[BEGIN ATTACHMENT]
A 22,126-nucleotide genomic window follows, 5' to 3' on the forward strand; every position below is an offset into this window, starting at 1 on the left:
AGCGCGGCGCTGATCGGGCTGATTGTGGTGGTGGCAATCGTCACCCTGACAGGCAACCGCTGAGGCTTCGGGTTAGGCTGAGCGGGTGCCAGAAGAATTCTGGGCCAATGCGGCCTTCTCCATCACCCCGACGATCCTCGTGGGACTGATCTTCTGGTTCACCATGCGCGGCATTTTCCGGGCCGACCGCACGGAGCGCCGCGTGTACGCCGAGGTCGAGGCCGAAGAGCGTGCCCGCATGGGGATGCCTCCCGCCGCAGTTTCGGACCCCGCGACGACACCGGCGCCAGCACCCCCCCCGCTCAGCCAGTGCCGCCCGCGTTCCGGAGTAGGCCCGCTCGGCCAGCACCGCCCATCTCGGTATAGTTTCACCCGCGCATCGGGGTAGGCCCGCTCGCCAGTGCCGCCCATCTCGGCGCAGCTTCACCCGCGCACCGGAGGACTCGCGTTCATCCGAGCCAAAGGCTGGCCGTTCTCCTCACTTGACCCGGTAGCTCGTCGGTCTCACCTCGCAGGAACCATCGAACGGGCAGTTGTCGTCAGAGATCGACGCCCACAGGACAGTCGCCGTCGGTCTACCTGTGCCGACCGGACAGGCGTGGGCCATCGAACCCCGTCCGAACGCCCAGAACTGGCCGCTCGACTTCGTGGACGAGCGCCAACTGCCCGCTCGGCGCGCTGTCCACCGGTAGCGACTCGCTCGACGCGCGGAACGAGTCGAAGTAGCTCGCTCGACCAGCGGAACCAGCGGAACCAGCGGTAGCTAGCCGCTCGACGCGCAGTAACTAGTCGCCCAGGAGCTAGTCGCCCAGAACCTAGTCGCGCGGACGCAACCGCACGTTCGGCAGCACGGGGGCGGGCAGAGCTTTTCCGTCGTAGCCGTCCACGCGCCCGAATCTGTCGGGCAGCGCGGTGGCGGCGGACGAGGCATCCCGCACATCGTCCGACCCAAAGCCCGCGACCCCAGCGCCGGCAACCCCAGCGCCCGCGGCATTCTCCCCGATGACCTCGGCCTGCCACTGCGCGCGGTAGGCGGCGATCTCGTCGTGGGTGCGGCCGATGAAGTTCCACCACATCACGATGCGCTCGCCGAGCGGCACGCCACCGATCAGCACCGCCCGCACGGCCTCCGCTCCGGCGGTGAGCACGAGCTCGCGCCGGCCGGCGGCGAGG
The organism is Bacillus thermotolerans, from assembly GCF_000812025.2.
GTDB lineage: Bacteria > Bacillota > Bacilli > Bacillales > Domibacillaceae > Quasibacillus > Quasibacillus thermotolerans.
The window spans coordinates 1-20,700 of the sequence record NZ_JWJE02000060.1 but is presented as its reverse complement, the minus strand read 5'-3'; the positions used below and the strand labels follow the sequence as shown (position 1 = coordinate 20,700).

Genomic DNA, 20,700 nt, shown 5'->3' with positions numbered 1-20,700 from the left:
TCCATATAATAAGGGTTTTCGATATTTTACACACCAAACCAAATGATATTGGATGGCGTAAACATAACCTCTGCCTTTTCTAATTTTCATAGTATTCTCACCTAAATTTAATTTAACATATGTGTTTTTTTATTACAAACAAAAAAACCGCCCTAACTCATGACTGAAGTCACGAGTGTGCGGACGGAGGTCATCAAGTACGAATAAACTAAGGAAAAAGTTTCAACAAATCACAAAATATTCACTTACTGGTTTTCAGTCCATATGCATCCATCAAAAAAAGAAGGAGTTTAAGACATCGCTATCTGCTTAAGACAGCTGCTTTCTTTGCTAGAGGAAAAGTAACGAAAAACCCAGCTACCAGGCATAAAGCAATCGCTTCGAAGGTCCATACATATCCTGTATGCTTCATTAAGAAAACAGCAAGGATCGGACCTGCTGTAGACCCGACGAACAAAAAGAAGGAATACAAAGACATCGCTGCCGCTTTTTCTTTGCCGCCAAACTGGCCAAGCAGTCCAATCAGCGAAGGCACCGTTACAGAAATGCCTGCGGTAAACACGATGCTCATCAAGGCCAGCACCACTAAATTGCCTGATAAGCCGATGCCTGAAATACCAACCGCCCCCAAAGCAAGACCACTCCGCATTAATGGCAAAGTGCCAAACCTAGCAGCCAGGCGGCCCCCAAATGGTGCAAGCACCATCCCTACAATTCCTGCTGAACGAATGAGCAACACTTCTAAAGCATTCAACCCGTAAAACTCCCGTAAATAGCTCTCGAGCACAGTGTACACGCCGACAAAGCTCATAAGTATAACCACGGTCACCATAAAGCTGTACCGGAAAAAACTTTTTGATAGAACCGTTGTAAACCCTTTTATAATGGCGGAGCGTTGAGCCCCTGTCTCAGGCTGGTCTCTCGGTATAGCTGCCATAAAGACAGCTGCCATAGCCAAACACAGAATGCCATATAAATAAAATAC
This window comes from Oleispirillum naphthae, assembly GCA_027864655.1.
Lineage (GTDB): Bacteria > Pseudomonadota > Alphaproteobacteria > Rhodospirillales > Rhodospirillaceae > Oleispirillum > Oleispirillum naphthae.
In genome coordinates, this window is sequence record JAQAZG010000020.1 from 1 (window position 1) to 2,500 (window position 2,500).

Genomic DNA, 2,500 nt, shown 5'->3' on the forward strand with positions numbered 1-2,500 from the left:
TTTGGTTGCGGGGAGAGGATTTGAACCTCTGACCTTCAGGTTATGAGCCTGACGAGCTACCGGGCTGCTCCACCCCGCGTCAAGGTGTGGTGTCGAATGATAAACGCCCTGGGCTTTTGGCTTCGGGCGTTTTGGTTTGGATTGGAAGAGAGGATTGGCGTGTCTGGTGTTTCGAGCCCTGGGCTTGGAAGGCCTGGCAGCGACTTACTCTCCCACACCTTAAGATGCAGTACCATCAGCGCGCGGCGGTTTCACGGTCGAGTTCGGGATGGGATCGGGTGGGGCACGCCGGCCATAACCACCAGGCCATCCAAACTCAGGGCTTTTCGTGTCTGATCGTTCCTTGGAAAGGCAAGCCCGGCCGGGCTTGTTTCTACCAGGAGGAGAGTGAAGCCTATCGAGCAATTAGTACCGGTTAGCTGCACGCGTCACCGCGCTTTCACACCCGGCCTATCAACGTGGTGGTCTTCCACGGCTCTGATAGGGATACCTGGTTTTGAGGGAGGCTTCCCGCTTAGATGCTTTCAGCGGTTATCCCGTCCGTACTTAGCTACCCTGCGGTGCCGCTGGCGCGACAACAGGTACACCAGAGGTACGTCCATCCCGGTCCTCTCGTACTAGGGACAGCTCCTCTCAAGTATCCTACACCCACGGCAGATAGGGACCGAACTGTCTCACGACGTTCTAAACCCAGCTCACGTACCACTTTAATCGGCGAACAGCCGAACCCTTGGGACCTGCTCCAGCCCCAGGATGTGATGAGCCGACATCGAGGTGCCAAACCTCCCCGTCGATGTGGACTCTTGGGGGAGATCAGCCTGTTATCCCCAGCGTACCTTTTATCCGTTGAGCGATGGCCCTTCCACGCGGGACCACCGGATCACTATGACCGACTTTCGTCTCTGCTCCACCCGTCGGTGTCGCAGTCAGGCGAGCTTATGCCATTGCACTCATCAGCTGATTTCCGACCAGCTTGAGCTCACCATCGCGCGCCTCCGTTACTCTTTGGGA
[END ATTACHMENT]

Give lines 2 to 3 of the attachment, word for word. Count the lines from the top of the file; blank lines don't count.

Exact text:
AGCGCGGCGCTGATCGGGCTGATTGTGGTGGTGGCAATCGTCACCCTGACAGGCAACCGCTGAGGCTTCGGGTTAGGCTGAGCGGGTGCCAGAAGAATTCTGGGCCAATGCGGCCTTCTCCATCACCCCGACGATCCTCGTGGGACTGATCTTCTGGTTCACCATGCGCGGCATTTTCCGGGCCGACCGCACGGAGCGCCGCGTGTACGCCGAGGTCGAGGCCGAAGAGCGTGCCCGCATGGGGATGCCTCCCGCCGCAGTTTCGGACCCCGCGACGACACCGGCGCCAGCACCCCCCCCGCTCAGCCAGTGCCGCCCGCGTTCCGGAGTAGGCCCGCTCGGCCAGCACCGCCCATCTCGGTATAGTTTCACCCGCGCATCGGGGTAGGCCCGCTCGCCAGTGCCGCCCATCTCGGCGCAGCTTCACCCGCGCACCGGAGGACTCGCGTTCATCCGAGCCAAAGGCTGGCCGTTCTCCTCACTTGACCCGGTAGCTCGTCGGTCTCACCTCGCAGGAACCATCGAACGGGCAGTTGTCGTCAGAGATCGACGCCCACAGGACAGTCGCCGTCGGTCTACCTGTGCCGACCGGACAGGCGTGGGCCATCGAACCCCGTCCGAACGCCCAGAACTGGCCGCTCGACTTCGTGGACGAGCGCCAACTGCCCGCTCGGCGCGCTGTCCACCGGTAGCGACTCGCTCGACGCGCGGAACGAGTCGAAGTAGCTCGCTCGACCAGCGGAACCAGCGGAACCAGCGGTAGCTAGCCGCTCGACGCGCAGTAACTAGTCGCCCAGGAGCTAGTCGCCCAGAACCTAGTCGCGCGGACGCAACCGCACGTTCGGCAGCACGGGGGCGGGCAGAGCTTTTCCGTCGTAGCCGTCCACGCGCCCGAATCTGTCGGGCAGCGCGGTGGCGGCGGACGAGGCATCCCGCACATCGTCCGACCCAAAGCCCGCGACCCCAGCGCCGGCAACCCCAGCGCCCGCGGCATTCTCCCCGATGACCTCGGCCTGCCACTGCGCGCGGTAGGCGGCGATCTCGTCGTGGGTGCGGCCGATGAAGTTCCACCACATCACGATGCGCTCGCCGAGCGGCACGCCACCGATCAGCACCGCCCGCACGGCCTCCGCTCCGGCGGTGAGCACGAGCTCGCGCCGGCCGGCGGCGAGG
The organism is Bacillus thermotolerans, from assembly GCF_000812025.2.